• Introducing a Consumer Data Right (CDR) to allow consumers to share their transaction, usage and product data with service competitors and comparison services.
Based on the wide consultation underpinning the PC Inquiry recommendations, these reforms will increase data access and use within government and with trusted users outside government, while improving data privacy and security with strengthened and consistent safeguards.
This paper explores issues related to the implementation of data governance reforms, including the National Data Commissioner and the Data Sharing and Release legislation. The Consumer Data Right is being developed concurrently and being led by the Treasurer – see https://treasury.gov.au/consumer-data-right/.
A new Data Sharing and Release Bill
This paper outlines the key principles proposed to guide the development of legislation to realise the value of public sector data and modernise the Australian Government data system. These principles build on the investment and commitments to date by the Australian Government (including those outlined in the Australian Government Public Data Policy Statement and previously published by the Australian Information Commissioner (OAIC) on open public sector information) to realise the immense value of public sector data to improve government services and policies.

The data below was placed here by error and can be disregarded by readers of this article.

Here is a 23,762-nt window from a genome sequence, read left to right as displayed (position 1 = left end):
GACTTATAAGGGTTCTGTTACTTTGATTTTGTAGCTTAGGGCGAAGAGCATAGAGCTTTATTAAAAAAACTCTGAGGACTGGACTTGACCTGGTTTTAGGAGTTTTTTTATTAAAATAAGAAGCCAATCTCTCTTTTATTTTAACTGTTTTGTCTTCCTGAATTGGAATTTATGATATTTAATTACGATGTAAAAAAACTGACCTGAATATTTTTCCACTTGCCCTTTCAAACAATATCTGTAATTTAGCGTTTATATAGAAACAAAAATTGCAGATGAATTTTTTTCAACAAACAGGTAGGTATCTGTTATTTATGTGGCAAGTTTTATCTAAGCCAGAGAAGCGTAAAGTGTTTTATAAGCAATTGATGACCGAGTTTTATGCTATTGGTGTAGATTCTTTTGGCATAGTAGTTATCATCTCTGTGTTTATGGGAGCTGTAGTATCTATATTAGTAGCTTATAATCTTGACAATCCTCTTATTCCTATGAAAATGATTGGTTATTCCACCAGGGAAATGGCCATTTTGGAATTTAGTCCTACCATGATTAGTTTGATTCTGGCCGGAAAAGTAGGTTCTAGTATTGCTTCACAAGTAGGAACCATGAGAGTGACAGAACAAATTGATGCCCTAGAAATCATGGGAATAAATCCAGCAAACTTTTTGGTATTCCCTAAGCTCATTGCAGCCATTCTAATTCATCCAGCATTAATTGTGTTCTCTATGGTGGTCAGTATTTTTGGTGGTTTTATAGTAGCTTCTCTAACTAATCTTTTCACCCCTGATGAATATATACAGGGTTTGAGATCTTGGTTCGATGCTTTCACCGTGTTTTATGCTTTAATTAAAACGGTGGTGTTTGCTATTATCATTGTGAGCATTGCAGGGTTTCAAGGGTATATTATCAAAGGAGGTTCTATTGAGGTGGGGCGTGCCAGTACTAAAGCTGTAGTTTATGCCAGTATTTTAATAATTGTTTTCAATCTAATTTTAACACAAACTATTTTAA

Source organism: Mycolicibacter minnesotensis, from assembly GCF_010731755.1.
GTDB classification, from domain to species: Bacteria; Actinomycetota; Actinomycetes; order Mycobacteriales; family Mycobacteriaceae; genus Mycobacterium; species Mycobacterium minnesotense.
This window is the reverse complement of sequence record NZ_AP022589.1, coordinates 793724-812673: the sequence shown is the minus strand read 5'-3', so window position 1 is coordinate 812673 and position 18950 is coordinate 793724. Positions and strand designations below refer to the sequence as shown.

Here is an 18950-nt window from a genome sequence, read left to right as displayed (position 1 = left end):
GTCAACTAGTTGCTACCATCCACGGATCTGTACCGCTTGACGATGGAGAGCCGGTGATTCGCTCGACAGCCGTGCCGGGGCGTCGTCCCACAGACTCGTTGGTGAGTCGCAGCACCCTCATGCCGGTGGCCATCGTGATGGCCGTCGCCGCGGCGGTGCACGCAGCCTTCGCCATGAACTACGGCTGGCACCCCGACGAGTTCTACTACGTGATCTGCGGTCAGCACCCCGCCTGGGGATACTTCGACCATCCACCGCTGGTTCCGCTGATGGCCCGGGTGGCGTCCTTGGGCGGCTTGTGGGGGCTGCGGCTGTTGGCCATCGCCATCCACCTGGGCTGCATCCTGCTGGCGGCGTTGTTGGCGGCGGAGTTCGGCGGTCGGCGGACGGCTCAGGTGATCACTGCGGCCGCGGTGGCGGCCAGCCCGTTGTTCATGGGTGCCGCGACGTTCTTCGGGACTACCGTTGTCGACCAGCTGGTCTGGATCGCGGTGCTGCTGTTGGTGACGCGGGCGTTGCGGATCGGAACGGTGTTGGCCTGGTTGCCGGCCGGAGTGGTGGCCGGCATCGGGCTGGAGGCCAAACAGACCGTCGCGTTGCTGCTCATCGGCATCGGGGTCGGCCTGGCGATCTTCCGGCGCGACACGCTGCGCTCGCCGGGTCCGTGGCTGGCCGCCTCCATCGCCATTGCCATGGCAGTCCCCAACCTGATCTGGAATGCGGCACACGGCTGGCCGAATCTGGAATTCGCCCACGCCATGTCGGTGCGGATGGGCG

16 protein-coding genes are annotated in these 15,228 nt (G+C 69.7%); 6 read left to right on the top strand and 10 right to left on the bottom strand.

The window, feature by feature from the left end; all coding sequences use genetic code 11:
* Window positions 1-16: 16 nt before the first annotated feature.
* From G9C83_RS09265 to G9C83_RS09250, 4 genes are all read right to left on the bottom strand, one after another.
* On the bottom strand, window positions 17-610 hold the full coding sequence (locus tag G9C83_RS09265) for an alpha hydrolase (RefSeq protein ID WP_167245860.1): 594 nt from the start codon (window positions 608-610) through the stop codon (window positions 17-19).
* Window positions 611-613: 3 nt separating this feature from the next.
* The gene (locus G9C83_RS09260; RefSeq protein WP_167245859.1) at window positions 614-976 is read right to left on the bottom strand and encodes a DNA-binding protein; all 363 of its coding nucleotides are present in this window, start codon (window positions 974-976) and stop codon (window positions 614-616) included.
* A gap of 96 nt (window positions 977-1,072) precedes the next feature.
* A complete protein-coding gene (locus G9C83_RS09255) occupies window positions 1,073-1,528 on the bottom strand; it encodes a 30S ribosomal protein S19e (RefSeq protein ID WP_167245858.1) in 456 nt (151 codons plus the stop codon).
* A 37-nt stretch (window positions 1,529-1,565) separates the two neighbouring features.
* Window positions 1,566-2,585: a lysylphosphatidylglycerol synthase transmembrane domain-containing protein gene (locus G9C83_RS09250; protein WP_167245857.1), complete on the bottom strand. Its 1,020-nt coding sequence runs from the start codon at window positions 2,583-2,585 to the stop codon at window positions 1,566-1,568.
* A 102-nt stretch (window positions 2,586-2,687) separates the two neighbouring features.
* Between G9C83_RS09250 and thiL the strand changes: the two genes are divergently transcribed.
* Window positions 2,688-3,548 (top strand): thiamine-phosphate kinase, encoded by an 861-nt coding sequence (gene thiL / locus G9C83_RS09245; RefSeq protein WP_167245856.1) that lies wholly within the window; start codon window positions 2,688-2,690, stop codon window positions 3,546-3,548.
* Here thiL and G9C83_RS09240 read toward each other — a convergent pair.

The purpose of the DSandR Bill will be to streamline the process for sharing public sector data and improve data safeguards across the public service. The Bill will aim to increase authorised sharing and release of the range of data held by the Australian Government while improving data safeguards and risk management tools to create a more transparent environment for data sharing.
This paper focuses and seeks views on the development and design of a new Data Sharing and Release Bill (the DSandR Bill). The issues outlined in this paper and the proposed arrangements are based on the extensive consultation of the PC Inquiry and engagement with stakeholders. This paper is the first step in designing and drafting new legislation. The paper does not represent official government policy but instead outlines an approach for consideration.
The DSandR Bill will be principles-based
The DSandR Bill will be based on key principles designed to move the paradigm from one which restricts access to data to one which authorises sharing and release when appropriate data safeguards are in place. The DSandR Bill will aim to promote better sharing of public sector data whilst ensuring appropriate safeguards to build trust in use of public data and maintain the integrity of the data system. These principles recognise the different types of data held by government and the many benefits of increased data sharing for citizens.